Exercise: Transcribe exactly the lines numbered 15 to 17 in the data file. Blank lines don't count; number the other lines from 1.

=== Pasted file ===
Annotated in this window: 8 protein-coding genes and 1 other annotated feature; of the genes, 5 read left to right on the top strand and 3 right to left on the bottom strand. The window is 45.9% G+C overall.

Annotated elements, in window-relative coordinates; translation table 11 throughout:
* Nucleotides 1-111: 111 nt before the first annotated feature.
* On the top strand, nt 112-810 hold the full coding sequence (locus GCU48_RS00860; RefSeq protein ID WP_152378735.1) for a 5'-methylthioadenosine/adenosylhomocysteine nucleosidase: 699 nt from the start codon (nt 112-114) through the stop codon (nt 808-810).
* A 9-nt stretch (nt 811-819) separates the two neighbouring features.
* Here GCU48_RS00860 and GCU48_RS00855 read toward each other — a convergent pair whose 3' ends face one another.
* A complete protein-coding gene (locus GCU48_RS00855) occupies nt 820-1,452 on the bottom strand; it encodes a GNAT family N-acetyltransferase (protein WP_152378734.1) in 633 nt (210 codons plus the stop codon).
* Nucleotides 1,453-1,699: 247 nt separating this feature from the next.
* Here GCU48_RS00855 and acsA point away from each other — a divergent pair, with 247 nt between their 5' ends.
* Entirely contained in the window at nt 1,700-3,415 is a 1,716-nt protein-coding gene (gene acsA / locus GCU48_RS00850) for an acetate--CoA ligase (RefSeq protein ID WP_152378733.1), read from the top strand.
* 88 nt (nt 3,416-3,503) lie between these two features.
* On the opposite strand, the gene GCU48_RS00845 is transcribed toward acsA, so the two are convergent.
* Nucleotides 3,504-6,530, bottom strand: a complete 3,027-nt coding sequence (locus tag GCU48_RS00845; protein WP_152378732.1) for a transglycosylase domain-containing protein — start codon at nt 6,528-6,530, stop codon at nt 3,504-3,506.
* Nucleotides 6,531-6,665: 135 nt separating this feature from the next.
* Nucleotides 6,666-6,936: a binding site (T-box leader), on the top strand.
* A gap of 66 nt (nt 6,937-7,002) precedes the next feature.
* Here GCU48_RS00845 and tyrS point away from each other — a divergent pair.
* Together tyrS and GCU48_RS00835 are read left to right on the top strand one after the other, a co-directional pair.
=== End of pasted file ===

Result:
* Nucleotides 6,666-6,936: a binding site (T-box leader), on the top strand.
* A gap of 66 nt (nt 6,937-7,002) precedes the next feature.
* Here GCU48_RS00845 and tyrS point away from each other — a divergent pair.